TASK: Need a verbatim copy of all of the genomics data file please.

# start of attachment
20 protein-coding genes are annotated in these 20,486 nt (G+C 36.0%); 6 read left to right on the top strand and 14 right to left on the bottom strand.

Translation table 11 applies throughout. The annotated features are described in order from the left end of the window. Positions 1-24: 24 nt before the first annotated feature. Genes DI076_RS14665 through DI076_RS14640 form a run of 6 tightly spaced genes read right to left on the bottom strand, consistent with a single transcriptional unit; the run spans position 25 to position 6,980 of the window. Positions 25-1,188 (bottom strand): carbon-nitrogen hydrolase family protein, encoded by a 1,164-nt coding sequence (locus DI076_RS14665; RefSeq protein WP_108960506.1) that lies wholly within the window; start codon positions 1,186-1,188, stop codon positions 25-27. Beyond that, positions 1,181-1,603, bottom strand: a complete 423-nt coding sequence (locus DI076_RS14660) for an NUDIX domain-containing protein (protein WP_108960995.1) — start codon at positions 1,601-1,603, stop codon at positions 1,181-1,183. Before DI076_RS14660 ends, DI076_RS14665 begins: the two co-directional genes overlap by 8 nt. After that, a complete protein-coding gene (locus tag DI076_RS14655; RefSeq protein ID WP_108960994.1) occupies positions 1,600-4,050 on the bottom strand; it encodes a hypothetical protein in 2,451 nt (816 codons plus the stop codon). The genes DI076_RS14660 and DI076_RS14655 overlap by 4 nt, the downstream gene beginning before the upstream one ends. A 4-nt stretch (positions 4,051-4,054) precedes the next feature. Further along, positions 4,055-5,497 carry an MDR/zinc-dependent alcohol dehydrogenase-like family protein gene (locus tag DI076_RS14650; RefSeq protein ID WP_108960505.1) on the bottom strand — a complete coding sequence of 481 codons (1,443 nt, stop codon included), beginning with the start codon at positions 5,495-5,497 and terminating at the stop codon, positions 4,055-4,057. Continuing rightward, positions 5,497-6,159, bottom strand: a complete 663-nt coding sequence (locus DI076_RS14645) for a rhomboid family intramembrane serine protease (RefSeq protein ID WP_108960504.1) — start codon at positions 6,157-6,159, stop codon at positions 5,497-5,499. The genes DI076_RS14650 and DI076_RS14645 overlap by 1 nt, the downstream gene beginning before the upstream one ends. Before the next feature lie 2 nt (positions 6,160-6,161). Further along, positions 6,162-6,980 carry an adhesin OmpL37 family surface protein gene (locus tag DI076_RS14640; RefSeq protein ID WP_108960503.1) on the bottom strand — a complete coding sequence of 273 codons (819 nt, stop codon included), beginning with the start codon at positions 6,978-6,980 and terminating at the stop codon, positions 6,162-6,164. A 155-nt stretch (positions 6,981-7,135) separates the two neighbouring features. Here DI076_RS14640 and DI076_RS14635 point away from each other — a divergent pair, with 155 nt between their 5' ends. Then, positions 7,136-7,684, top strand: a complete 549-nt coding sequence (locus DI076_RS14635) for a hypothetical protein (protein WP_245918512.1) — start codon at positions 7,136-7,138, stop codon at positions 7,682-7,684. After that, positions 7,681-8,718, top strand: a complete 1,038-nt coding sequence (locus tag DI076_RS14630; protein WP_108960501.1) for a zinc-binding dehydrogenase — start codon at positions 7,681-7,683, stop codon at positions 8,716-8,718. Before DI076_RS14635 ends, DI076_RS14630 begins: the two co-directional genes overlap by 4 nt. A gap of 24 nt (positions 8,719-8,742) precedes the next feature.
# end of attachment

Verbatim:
20 protein-coding genes are annotated in these 20,486 nt (G+C 36.0%); 6 read left to right on the top strand and 14 right to left on the bottom strand.

Translation table 11 applies throughout. The annotated features are described in order from the left end of the window. Positions 1-24: 24 nt before the first annotated feature. Genes DI076_RS14665 through DI076_RS14640 form a run of 6 tightly spaced genes read right to left on the bottom strand, consistent with a single transcriptional unit; the run spans position 25 to position 6,980 of the window. Positions 25-1,188 (bottom strand): carbon-nitrogen hydrolase family protein, encoded by a 1,164-nt coding sequence (locus DI076_RS14665; RefSeq protein WP_108960506.1) that lies wholly within the window; start codon positions 1,186-1,188, stop codon positions 25-27. Beyond that, positions 1,181-1,603, bottom strand: a complete 423-nt coding sequence (locus DI076_RS14660) for an NUDIX domain-containing protein (protein WP_108960995.1) — start codon at positions 1,601-1,603, stop codon at positions 1,181-1,183. Before DI076_RS14660 ends, DI076_RS14665 begins: the two co-directional genes overlap by 8 nt. After that, a complete protein-coding gene (locus tag DI076_RS14655; RefSeq protein ID WP_108960994.1) occupies positions 1,600-4,050 on the bottom strand; it encodes a hypothetical protein in 2,451 nt (816 codons plus the stop codon). The genes DI076_RS14660 and DI076_RS14655 overlap by 4 nt, the downstream gene beginning before the upstream one ends. A 4-nt stretch (positions 4,051-4,054) precedes the next feature. Further along, positions 4,055-5,497 carry an MDR/zinc-dependent alcohol dehydrogenase-like family protein gene (locus tag DI076_RS14650; RefSeq protein ID WP_108960505.1) on the bottom strand — a complete coding sequence of 481 codons (1,443 nt, stop codon included), beginning with the start codon at positions 5,495-5,497 and terminating at the stop codon, positions 4,055-4,057. Continuing rightward, positions 5,497-6,159, bottom strand: a complete 663-nt coding sequence (locus DI076_RS14645) for a rhomboid family intramembrane serine protease (RefSeq protein ID WP_108960504.1) — start codon at positions 6,157-6,159, stop codon at positions 5,497-5,499. The genes DI076_RS14650 and DI076_RS14645 overlap by 1 nt, the downstream gene beginning before the upstream one ends. Before the next feature lie 2 nt (positions 6,160-6,161). Further along, positions 6,162-6,980 carry an adhesin OmpL37 family surface protein gene (locus tag DI076_RS14640; RefSeq protein ID WP_108960503.1) on the bottom strand — a complete coding sequence of 273 codons (819 nt, stop codon included), beginning with the start codon at positions 6,978-6,980 and terminating at the stop codon, positions 6,162-6,164. A 155-nt stretch (positions 6,981-7,135) separates the two neighbouring features. Here DI076_RS14640 and DI076_RS14635 point away from each other — a divergent pair, with 155 nt between their 5' ends. Then, positions 7,136-7,684, top strand: a complete 549-nt coding sequence (locus DI076_RS14635) for a hypothetical protein (protein WP_245918512.1) — start codon at positions 7,136-7,138, stop codon at positions 7,682-7,684. After that, positions 7,681-8,718, top strand: a complete 1,038-nt coding sequence (locus tag DI076_RS14630; protein WP_108960501.1) for a zinc-binding dehydrogenase — start codon at positions 7,681-7,683, stop codon at positions 8,716-8,718. Before DI076_RS14635 ends, DI076_RS14630 begins: the two co-directional genes overlap by 4 nt. A gap of 24 nt (positions 8,719-8,742) precedes the next feature.